Oregon Truffles

Oregon truffles

written by Sophia McDonald | photos by Kjersten Hellis

Mist was still rising from the ground when John Getz and his dog, Chloe, set off into the woods. Covered shoulder to ankle in waterproof camouflage, Getz could be hunting elk or deer, his yellow Labrador retriever loping ahead. But he was looking for something different and much more valuable—Oregon truffles.

Chloe took the lead on this hunting trip. She’s trained to sniff out mature truffles growing on the shallow roots of Douglas fir and other trees. As soon as she picked up one scent, she began digging frantically, throwing aside soil and pine needles with her front paws.

“Easy, easy,” Getz said, stepping in. Less than a minute later, he pulled a golf ball-sized truffle out of the ground. He checked the lump and was satisfied that it was mature but not yet ripe. He rewarded Chloe for her good work.

“You throw the ball, give her a treat, then say, ‘Let’s go,’” Getz said. “You keep it fun and fast.”

The truffle-tracking duo spent the next four hours repeating this routine. Before they left, Getz estimated they’d found between 5 and 6 pounds of truffles—one truffle so big it covered the palm of his hand.

Getz began hunting mushrooms as a teenager in Florence and has done it professionally for more than thirty years. Fifteen years ago his friend John Lefevre, who had just finished a doctorate in forest mycology at Oregon State University, brought Getz into the world of truffles.

Oregon forests produce three main varieties of truffles: winter white, spring white and black. The season begins “when the deciduous trees lose their leaves,” Getz said. “Nature doesn’t watch a calendar.” Winter whites are typically available from around Thanksgiving until February. The season for black truffles runs through May, and Getz has unearthed spring whites into June.

When Getz first started hunting Oregon truffles, there wasn’t much love for them. “It was an industry based on illegal activity,” Getz said, referring to how many people snuck onto private lands to search for their bounty. Inexperienced foragers used rakes to unearth them and sold everything they could find to chefs.

The problem with that process, Getz said, is that truffles must be mature before they’re picked (and fully ripe before they’re eaten). If they aren’t, they lack the flavor and aroma that make them famous. Because early foragers often sold immature products, Oregon truffles were considered inferior to their French and Italian brethren.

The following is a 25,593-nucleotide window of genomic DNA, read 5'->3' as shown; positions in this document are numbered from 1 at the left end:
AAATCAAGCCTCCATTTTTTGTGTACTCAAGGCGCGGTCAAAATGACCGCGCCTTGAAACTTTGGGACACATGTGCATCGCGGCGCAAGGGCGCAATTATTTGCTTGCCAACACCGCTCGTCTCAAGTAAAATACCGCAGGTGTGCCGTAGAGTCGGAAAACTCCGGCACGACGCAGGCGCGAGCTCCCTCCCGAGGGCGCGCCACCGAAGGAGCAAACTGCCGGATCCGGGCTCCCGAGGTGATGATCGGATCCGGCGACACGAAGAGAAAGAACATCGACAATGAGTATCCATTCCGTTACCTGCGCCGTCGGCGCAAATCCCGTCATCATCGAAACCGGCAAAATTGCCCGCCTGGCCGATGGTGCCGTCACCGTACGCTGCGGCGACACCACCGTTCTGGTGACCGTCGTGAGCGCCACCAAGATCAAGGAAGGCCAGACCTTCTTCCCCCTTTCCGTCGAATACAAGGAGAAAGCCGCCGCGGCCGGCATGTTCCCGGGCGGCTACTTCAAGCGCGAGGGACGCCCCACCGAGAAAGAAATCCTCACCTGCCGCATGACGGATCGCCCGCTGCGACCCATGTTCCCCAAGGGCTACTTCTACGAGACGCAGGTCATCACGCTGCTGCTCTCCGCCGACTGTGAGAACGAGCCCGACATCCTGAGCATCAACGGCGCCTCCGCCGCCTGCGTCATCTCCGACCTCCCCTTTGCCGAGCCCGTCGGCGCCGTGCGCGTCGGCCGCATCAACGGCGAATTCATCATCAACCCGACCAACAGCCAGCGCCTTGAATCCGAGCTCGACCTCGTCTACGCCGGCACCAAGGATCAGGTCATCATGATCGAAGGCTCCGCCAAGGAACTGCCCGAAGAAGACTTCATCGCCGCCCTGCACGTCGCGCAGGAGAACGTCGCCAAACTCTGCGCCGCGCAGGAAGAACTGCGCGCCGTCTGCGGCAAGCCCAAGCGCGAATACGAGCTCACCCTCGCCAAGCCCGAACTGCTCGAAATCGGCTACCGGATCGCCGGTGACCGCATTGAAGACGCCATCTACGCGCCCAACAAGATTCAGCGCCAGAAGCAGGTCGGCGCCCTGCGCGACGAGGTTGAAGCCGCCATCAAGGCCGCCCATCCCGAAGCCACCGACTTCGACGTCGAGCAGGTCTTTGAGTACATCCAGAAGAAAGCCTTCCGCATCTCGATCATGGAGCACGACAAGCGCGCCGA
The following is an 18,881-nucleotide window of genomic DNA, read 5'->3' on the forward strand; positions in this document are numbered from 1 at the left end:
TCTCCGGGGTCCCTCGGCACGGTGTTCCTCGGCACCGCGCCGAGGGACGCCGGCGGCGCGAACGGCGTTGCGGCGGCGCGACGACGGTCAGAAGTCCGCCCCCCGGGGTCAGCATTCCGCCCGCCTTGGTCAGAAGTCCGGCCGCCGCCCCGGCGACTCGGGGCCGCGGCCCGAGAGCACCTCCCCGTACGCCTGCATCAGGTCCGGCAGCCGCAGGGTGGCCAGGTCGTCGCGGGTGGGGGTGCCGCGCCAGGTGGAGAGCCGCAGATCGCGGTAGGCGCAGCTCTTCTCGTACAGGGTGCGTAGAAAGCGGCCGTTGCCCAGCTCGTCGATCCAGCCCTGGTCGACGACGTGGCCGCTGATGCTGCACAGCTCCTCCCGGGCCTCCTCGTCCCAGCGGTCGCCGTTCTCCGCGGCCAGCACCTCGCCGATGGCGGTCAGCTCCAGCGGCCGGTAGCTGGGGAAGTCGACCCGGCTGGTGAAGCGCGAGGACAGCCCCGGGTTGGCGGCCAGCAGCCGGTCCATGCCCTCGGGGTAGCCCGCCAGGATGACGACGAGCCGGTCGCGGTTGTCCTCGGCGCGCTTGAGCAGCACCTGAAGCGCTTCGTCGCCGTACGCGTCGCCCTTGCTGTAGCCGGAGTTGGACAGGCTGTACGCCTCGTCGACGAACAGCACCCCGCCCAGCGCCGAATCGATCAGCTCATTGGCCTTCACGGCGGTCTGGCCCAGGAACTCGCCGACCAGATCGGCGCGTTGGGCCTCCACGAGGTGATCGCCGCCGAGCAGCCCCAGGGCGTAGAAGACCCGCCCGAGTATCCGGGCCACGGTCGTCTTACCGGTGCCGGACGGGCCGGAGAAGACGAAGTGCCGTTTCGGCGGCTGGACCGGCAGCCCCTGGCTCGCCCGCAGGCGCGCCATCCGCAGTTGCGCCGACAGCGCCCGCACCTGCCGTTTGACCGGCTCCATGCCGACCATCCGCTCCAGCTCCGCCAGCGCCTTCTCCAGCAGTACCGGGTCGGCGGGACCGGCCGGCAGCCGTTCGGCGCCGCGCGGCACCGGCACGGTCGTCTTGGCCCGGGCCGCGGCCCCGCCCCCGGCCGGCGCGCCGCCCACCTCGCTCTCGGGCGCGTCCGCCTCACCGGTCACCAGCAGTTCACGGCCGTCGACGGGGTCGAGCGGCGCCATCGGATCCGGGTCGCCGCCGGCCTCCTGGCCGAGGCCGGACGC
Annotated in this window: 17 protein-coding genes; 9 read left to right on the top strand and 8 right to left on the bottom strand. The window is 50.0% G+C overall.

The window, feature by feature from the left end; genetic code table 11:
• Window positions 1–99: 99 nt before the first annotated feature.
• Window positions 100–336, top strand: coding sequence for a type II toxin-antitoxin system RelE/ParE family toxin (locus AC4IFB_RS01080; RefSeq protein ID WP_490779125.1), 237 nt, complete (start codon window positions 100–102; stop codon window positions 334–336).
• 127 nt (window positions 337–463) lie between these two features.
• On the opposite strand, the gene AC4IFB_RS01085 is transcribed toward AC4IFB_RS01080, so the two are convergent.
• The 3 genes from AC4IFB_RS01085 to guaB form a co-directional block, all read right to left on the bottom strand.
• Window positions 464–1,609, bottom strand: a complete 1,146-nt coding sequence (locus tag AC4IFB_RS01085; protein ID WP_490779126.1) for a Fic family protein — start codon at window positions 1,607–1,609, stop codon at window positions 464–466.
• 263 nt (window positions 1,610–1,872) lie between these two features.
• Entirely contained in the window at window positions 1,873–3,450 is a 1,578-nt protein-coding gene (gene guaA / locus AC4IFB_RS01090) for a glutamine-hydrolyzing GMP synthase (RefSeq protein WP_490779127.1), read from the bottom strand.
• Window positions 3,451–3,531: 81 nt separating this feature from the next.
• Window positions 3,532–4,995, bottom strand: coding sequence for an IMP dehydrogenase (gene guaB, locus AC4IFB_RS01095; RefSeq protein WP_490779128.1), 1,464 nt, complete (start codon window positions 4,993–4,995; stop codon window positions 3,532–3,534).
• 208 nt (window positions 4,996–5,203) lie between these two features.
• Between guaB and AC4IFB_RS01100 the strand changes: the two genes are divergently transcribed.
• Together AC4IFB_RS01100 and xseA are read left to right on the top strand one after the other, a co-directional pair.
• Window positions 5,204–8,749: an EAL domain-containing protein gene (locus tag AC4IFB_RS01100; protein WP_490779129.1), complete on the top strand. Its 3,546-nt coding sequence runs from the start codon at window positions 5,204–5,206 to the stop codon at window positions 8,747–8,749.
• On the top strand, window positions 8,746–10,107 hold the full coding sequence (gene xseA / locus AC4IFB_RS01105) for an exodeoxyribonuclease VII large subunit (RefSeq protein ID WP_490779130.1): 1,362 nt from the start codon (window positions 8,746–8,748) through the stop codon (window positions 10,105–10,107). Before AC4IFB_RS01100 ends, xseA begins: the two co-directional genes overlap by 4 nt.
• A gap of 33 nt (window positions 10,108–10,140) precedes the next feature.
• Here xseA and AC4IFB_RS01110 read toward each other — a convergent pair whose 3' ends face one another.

In truth, ripe Oregon truffles are considered on par with the best European varieties. Lefevre and a group of colleagues wanted to help this local delicacy shake its bad reputation. One of their main contributions was encouraging truffle hunters to train dogs to sniff out mature truffles. Getz likened the process to harvesting a tomato plant. “When you rake, you’re picking the green tomatoes and all the blossoms that could become tomatoes,” he said. “Dogs pick only the red ones.”

Dogs, however, “aren’t a slam-dunk answer,” he said. Like any fruit that must be shipped, truffles should be picked when they’re mature but not yet ripe. Otherwise they have little shelf life.

“People are getting the idea that dog-harvested truffles don’t last,” he said. Nevertheless, the chance of getting good truffles is higher among those that are dog-harvested, Getz said.

Even though he’s been truffling for the better part of two decades, Getz said nothing about it getting to be tedious or routine. “It’s exciting to develop an industry, especially around truffles,” he said. “They’re new, but they’re not.”

There’s no official count of how many people are involved in the Oregon truffle industry. Lefevre, who co-founded the Oregon Truffle Festival and has researched the subject, estimated there are twenty people who hunt them commercially and around 1,000 people who hunt them “opportunistically.” These foragers find between 2 and 10 tons of truffles annually.

The best way to preserve a ripe truffle’s flavor and aroma is to compound it with a high-fat food such as butter or cream. There’s plenty of both in black truffle scalloped potatoes from The Joel Palmer House in Dayton. “Test the salt level of the cream sauce before adding it to the pan with the potatoes,” chef Christopher Czarnecki said. “Add the truffles after the cream comes off the heat.”

Truffles are a splurge, but they don’t have to be saved for the fanciest dishes. They add a special touch to comfort foods such as rabbit pot pie from Verdigris, a French-inspired restaurant in Northeast Portland that chef Johnny Nunn runs with his wife, Kristina.

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